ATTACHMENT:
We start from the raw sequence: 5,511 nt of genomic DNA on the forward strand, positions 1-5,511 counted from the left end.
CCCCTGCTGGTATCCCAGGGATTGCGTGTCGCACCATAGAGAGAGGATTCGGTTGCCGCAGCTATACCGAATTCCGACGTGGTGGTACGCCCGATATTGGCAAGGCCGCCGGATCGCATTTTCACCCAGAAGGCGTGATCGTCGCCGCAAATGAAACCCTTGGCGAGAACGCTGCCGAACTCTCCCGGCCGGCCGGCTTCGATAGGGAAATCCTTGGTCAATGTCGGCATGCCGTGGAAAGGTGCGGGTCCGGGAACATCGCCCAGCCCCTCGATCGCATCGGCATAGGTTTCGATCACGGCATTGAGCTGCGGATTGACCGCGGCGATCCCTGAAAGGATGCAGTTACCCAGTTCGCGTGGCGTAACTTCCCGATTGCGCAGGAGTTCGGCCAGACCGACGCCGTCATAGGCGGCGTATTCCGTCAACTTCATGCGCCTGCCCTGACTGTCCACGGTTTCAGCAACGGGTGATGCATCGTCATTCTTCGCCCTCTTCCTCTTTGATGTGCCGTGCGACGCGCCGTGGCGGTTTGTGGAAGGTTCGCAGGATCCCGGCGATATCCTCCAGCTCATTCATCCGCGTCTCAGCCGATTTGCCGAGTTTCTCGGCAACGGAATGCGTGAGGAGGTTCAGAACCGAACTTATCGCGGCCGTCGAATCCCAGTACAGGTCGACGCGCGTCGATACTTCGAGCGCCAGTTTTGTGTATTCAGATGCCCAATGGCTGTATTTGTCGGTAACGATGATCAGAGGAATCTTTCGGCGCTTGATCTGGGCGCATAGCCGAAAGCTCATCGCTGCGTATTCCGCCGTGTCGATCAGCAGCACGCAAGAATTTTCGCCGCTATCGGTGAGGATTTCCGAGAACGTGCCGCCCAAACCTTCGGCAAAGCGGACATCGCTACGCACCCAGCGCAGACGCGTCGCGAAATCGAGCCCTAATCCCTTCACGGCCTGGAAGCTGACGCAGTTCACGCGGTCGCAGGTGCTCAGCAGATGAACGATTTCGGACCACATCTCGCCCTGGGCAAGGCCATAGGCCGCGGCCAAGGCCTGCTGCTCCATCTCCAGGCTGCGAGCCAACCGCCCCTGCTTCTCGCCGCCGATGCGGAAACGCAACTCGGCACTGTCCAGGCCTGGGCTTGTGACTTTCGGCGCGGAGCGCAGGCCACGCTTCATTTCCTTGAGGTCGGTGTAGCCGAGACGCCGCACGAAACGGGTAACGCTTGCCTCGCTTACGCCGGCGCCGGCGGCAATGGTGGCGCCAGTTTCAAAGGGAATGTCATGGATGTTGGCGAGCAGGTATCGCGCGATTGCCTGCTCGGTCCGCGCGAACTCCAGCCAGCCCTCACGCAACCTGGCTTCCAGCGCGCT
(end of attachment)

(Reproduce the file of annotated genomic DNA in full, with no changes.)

We start from the raw sequence: 5,511 nt of genomic DNA on the forward strand, positions 1-5,511 counted from the left end.
CCCCTGCTGGTATCCCAGGGATTGCGTGTCGCACCATAGAGAGAGGATTCGGTTGCCGCAGCTATACCGAATTCCGACGTGGTGGTACGCCCGATATTGGCAAGGCCGCCGGATCGCATTTTCACCCAGAAGGCGTGATCGTCGCCGCAAATGAAACCCTTGGCGAGAACGCTGCCGAACTCTCCCGGCCGGCCGGCTTCGATAGGGAAATCCTTGGTCAATGTCGGCATGCCGTGGAAAGGTGCGGGTCCGGGAACATCGCCCAGCCCCTCGATCGCATCGGCATAGGTTTCGATCACGGCATTGAGCTGCGGATTGACCGCGGCGATCCCTGAAAGGATGCAGTTACCCAGTTCGCGTGGCGTAACTTCCCGATTGCGCAGGAGTTCGGCCAGACCGACGCCGTCATAGGCGGCGTATTCCGTCAACTTCATGCGCCTGCCCTGACTGTCCACGGTTTCAGCAACGGGTGATGCATCGTCATTCTTCGCCCTCTTCCTCTTTGATGTGCCGTGCGACGCGCCGTGGCGGTTTGTGGAAGGTTCGCAGGATCCCGGCGATATCCTCCAGCTCATTCATCCGCGTCTCAGCCGATTTGCCGAGTTTCTCGGCAACGGAATGCGTGAGGAGGTTCAGAACCGAACTTATCGCGGCCGTCGAATCCCAGTACAGGTCGACGCGCGTCGATACTTCGAGCGCCAGTTTTGTGTATTCAGATGCCCAATGGCTGTATTTGTCGGTAACGATGATCAGAGGAATCTTTCGGCGCTTGATCTGGGCGCATAGCCGAAAGCTCATCGCTGCGTATTCCGCCGTGTCGATCAGCAGCACGCAAGAATTTTCGCCGCTATCGGTGAGGATTTCCGAGAACGTGCCGCCCAAACCTTCGGCAAAGCGGACATCGCTACGCACCCAGCGCAGACGCGTCGCGAAATCGAGCCCTAATCCCTTCACGGCCTGGAAGCTGACGCAGTTCACGCGGTCGCAGGTGCTCAGCAGATGAACGATTTCGGACCACATCTCGCCCTGGGCAAGGCCATAGGCCGCGGCCAAGGCCTGCTGCTCCATCTCCAGGCTGCGAGCCAACCGCCCCTGCTTCTCGCCGCCGATGCGGAAACGCAACTCGGCACTGTCCAGGCCTGGGCTTGTGACTTTCGGCGCGGAGCGCAGGCCACGCTTCATTTCCTTGAGGTCGGTGTAGCCGAGACGCCGCACGAAACGGGTAACGCTTGCCTCGCTTACGCCGGCGCCGGCGGCAATGGTGGCGCCAGTTTCAAAGGGAATGTCATGGATGTTGGCGAGCAGGTATCGCGCGATTGCCTGCTCGGTCCGCGCGAACTCCAGCCAGCCCTCACGCAACCTGGCTTCCAGCGCGCT